President Obama has a history of comparing himself to American giants — from Abraham Lincoln to Ronald Reagan. So it's no surprise that he would choose to give his speech in the same town as Teddy Roosevelt's 1910 address. But whenever Obama invokes past heroes, he ends up looking smaller. And this week's speech was a prime example.

Roosevelt at least acknowledged that he was launching a radical platform; whatever one might think about the progressivism he was trying to usher in, Roosevelt was man enough to admit that what he was proposing was a huge departure from the past. Obama, on the other hand, tried to cloak much of what he said in soothing rhetoric, invoking his grandparents' Kansas roots and depicting a long-lost time when "hard work paid off, responsibility was rewarded, and anyone could make it if they tried — no matter who you were, where you came from or how you started out."

This president seems to think that period in American history is now gone — and he blames corporations and the rich for destroying it. But he pulled his punches in the speech, never quite owning up to the implications of what he was saying.

For example, when Obama claimed that "huge advances in technology have allowed businesses to do more with less and made it easier for them to set up shop and hire workers anywhere in the world," he never quite had the nerve to describe how he would solve the problem. Teddy Roosevelt thought big corporations were the enemy of the common man and proposed a Bureau of Corporations to control their power. Would Obama like to prevent companies from shipping jobs overseas? No doubt he would — but he won't say it directly.

Doing so might risk his ability to raise political contributions from donors whose wealth comes from profits made because cheaper labor is available offshore. And it might offend many middle-class, even poor, people who realize that their lives are better because they have access to cheaper goods made in China, Thailand, Mexico and elsewhere — goods they couldn't afford if American workers were producing them.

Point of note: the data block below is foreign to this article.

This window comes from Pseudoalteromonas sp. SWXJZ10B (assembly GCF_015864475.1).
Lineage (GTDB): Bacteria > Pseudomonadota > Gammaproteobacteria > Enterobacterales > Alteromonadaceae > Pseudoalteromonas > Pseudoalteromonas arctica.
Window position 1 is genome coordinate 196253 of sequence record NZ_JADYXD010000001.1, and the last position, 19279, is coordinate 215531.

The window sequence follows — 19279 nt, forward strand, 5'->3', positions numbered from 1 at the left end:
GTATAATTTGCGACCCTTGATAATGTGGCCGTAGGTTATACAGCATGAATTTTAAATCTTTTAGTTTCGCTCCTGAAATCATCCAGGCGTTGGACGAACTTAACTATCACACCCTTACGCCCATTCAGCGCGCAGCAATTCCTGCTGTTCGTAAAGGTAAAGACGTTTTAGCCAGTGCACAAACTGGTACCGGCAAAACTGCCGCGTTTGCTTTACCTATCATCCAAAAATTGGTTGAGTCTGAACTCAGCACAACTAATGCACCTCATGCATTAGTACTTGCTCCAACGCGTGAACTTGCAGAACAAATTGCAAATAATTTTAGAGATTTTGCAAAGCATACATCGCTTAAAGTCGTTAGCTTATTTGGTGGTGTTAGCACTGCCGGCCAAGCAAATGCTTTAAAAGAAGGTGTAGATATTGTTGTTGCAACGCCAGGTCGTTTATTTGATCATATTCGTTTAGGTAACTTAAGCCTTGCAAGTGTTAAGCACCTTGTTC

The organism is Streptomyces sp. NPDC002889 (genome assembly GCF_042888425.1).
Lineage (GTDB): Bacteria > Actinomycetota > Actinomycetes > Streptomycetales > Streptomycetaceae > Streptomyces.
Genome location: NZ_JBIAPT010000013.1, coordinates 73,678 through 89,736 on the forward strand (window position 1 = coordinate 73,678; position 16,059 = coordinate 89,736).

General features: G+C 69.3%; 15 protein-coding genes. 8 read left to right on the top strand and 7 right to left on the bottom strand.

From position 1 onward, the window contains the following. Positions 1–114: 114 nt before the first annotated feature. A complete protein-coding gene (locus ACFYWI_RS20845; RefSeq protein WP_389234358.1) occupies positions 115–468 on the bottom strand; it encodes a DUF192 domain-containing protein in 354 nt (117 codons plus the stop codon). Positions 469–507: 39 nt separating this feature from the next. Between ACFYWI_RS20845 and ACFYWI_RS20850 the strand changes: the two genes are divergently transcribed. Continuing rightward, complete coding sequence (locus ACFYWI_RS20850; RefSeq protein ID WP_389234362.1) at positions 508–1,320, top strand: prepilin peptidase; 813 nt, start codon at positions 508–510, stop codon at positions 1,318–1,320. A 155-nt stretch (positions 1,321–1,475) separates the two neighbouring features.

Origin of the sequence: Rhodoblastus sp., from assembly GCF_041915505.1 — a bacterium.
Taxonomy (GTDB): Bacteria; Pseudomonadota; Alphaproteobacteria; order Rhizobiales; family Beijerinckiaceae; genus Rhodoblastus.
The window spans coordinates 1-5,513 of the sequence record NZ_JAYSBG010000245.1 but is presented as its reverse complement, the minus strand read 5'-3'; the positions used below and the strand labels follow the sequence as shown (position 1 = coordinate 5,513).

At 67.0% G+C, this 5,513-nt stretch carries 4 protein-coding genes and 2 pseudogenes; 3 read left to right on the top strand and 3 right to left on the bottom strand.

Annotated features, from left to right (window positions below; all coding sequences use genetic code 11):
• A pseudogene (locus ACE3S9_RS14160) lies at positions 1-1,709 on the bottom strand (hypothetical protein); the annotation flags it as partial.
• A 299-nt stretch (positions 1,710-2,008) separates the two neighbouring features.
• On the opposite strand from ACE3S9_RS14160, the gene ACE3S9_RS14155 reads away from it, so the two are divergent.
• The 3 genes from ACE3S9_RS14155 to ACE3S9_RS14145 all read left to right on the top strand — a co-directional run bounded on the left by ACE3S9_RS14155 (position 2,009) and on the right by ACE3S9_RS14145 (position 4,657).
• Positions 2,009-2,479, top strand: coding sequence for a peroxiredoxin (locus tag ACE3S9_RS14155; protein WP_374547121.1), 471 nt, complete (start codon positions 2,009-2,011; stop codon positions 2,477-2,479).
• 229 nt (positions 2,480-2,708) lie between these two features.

So instead of launching into a radical critique of American capitalism, the president hints around the edges. He plays class warfare, even while he protests that he isn't. Instead of embracing redistribution of wealth directly, he creates straw men, as he did over and over again in the speech.

He claimed that it's unfair for construction workers, teachers, and nurses earning $50,000 a year "to pay a higher tax rate than somebody pulling in $50 million," and that a "quarter of all millionaires now pay lower tax rates than millions of middle-class households." He even said that "some billionaires have a tax rate as low as 1 percent."

But as The Washington Post pointed out, of the top 400 wealthiest individuals in the U.S. in 2008 (the last year for which such data is available), most paid in excess of 35 percent in taxes and "only 17 had a marginal rate of zero to 26 percent." Even the Post acknowledged that for this handful of individuals, there might well be reasonable explanations why they paid so little, including that they earned little or nothing that year.

If Barack Obama were really another Teddy Roosevelt, he'd take his chances and say what he means. If he wants to redistribute wealth and tell corporations how much profit they can earn and how many workers they must hire, let him take his case to the American people.

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JWR contributor Linda Chavez is President of the Center for Equal Opportunity. Her latest book is "Betrayal: How Union Bosses Shake Down Their Members and Corrupt American Politics". (Click HERE to purchase. Sales help fund JWR.)